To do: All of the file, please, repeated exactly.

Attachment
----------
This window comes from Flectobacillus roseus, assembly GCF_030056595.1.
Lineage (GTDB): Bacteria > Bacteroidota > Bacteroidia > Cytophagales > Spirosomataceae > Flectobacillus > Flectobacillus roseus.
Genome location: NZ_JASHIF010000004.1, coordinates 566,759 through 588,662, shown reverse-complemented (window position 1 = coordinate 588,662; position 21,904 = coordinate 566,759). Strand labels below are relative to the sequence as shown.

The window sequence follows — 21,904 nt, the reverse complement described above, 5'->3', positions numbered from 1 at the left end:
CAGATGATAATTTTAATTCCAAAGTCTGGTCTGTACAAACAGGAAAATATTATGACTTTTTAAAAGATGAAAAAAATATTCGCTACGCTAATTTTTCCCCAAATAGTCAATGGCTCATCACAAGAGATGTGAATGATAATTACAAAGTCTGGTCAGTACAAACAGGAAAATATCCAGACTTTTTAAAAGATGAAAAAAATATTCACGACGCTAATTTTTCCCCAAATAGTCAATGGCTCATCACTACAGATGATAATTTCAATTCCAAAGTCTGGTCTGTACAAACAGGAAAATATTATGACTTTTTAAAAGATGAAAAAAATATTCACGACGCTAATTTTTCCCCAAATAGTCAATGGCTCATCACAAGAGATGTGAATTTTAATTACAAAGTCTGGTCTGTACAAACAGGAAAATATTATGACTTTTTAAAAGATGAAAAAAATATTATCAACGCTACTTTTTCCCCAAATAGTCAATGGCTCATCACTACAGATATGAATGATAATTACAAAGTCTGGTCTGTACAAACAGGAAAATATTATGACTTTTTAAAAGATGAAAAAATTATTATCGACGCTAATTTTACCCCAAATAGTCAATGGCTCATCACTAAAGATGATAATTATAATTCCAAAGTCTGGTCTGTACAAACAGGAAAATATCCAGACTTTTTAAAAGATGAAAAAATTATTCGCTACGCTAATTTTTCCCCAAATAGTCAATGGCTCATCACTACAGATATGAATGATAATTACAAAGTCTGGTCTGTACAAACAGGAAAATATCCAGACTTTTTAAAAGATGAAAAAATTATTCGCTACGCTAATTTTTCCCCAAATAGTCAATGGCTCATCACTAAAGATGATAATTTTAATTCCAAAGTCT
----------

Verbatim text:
This window comes from Flectobacillus roseus, assembly GCF_030056595.1.
Lineage (GTDB): Bacteria > Bacteroidota > Bacteroidia > Cytophagales > Spirosomataceae > Flectobacillus > Flectobacillus roseus.
Genome location: NZ_JASHIF010000004.1, coordinates 566,759 through 588,662, shown reverse-complemented (window position 1 = coordinate 588,662; position 21,904 = coordinate 566,759). Strand labels below are relative to the sequence as shown.

The window sequence follows — 21,904 nt, the reverse complement described above, 5'->3', positions numbered from 1 at the left end:
CAGATGATAATTTTAATTCCAAAGTCTGGTCTGTACAAACAGGAAAATATTATGACTTTTTAAAAGATGAAAAAAATATTCGCTACGCTAATTTTTCCCCAAATAGTCAATGGCTCATCACAAGAGATGTGAATGATAATTACAAAGTCTGGTCAGTACAAACAGGAAAATATCCAGACTTTTTAAAAGATGAAAAAAATATTCACGACGCTAATTTTTCCCCAAATAGTCAATGGCTCATCACTACAGATGATAATTTCAATTCCAAAGTCTGGTCTGTACAAACAGGAAAATATTATGACTTTTTAAAAGATGAAAAAAATATTCACGACGCTAATTTTTCCCCAAATAGTCAATGGCTCATCACAAGAGATGTGAATTTTAATTACAAAGTCTGGTCTGTACAAACAGGAAAATATTATGACTTTTTAAAAGATGAAAAAAATATTATCAACGCTACTTTTTCCCCAAATAGTCAATGGCTCATCACTACAGATATGAATGATAATTACAAAGTCTGGTCTGTACAAACAGGAAAATATTATGACTTTTTAAAAGATGAAAAAATTATTATCGACGCTAATTTTACCCCAAATAGTCAATGGCTCATCACTAAAGATGATAATTATAATTCCAAAGTCTGGTCTGTACAAACAGGAAAATATCCAGACTTTTTAAAAGATGAAAAAATTATTCGCTACGCTAATTTTTCCCCAAATAGTCAATGGCTCATCACTACAGATATGAATGATAATTACAAAGTCTGGTCTGTACAAACAGGAAAATATCCAGACTTTTTAAAAGATGAAAAAATTATTCGCTACGCTAATTTTTCCCCAAATAGTCAATGGCTCATCACTAAAGATGATAATTTTAATTCCAAAGTCT